I recently spent a quiet Saturday night in catching up with a friend on Skype who was complaining about how expensive having a social life was in London. I half jokingly said "at least that's not a problem I have to contend with living with my parents in Dorset" (where a rare sheep breed is more common a sighting than a young person!)
"Silver linings!" She said!
You either have to laugh or cry, and I chose the former.
When I lost a job on health grounds over a year ago, I knew that there would be a silver lining somewhere, and I made it my mission to go and hunt it out, to make it as thick and silvery as possible. It took a while, but I found it!
Suffice to say, I believe in silver linings, just like Pat in Matthew Quick's The Silver Linings Playbook (the #spooniebookclub read this month). As a book, it was everything I needed it to be: escapism, a quick and easy read, thought-provoking and heart-warming.
A someone embarking on a physio programme and with a body that feels like it has run a marathon when its just strolled to the post box, I found this particular line very reassuring:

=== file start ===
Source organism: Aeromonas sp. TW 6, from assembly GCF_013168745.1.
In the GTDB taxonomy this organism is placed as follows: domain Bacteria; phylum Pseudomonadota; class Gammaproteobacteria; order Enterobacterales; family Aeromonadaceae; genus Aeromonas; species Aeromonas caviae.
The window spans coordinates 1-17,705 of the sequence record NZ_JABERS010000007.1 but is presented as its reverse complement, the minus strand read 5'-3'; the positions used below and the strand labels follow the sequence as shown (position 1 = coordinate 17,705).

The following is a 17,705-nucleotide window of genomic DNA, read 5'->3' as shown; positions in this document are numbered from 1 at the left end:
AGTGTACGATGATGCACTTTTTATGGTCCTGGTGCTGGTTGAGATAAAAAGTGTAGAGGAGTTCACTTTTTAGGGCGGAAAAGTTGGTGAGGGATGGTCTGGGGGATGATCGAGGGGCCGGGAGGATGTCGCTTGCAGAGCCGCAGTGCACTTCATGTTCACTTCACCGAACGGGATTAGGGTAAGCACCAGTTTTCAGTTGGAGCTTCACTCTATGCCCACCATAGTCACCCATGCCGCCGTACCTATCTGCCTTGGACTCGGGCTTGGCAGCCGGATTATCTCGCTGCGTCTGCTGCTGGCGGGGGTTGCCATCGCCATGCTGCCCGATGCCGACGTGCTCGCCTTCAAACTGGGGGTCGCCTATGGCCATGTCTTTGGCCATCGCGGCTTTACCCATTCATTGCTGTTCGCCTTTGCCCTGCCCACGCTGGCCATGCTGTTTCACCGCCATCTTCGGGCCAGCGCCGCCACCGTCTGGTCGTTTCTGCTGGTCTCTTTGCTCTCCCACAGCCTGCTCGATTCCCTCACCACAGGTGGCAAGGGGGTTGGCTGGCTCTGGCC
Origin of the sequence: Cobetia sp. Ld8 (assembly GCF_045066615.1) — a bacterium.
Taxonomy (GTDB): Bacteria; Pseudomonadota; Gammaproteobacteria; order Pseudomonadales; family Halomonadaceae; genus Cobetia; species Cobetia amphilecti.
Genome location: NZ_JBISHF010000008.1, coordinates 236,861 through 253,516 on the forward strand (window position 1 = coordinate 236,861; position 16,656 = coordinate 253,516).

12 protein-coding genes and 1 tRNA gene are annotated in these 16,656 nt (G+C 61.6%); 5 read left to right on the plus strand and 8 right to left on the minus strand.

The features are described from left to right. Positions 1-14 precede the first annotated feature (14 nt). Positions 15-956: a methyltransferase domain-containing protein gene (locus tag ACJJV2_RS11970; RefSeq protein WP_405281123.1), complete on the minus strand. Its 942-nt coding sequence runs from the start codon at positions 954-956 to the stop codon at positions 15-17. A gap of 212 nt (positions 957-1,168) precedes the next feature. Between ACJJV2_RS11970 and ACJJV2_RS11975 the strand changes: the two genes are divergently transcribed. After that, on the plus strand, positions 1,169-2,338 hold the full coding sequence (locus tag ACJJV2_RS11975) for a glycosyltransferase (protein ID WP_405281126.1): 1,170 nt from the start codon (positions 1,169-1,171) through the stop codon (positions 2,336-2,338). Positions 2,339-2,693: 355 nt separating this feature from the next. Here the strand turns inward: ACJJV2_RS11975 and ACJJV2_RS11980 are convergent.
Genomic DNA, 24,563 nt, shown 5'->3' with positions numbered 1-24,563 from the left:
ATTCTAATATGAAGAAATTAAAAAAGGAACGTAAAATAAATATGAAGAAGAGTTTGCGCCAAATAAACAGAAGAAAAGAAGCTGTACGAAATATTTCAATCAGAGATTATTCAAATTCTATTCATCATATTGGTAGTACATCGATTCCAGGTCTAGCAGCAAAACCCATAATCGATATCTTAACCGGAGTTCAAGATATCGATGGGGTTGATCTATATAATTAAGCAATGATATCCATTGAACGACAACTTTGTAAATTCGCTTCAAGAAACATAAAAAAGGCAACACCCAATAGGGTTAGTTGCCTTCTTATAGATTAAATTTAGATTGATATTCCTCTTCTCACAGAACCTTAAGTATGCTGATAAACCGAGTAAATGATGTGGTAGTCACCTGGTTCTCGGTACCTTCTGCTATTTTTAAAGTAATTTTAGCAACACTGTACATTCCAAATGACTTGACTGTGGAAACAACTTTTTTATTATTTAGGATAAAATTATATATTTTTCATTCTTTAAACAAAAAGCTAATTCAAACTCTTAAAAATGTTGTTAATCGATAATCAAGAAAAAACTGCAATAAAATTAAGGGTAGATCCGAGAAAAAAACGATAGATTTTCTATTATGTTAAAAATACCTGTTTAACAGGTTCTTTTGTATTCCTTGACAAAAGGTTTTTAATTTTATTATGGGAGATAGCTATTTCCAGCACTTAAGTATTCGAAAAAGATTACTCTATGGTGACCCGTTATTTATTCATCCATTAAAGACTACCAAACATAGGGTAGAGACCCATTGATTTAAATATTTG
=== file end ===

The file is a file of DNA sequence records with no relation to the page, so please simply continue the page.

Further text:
"it hurts to look at the clouds but it also helps, like most things that cause pain"
With pain as one of my symptoms, it is helpful to redefine pain sometimes. Especially as I am trying to exercise, where some pain is normal!
But the biggest impression the book left me with was the impact of illness on parents. I have never really talked about it much, although I am aware that my situation has caused significant stress, worry and changed my parents lifestyle. Reading Silver Linings Playbook, and the anguish of Pat's mother, the effort she goes to support him and the drain he causes her as well as the whole family really caught me. It was not so much a surprise - I was aware of the impact in my own family - but it really brought it home.
This was amplified recently when I was discussing chasing the hospital for the tests and letter from my last appointment. I was reluctant to push for anything more, because I find appointments so stressful (as already discussed on this blog!) and because deep down I kind of know there is little else they can do . . . But having information and appointments to feed their unquenchable thirst for facts and clues is how my parents manage their helplessness. They can't "fix me" in the way they could when I was 4 and grazed my knee. Sometimes, wrapped up in all my symptoms and emotional anguish, I forget their own rollercoasters.
But to keep on the theme of silver linings, I know this whole experience has made me much closer to my parents - out of necessity partly, but the silver lining is that some of it is now out of true friendship.
If you live with chronic illness, and don't believe in silver linings, what else is there to believe in?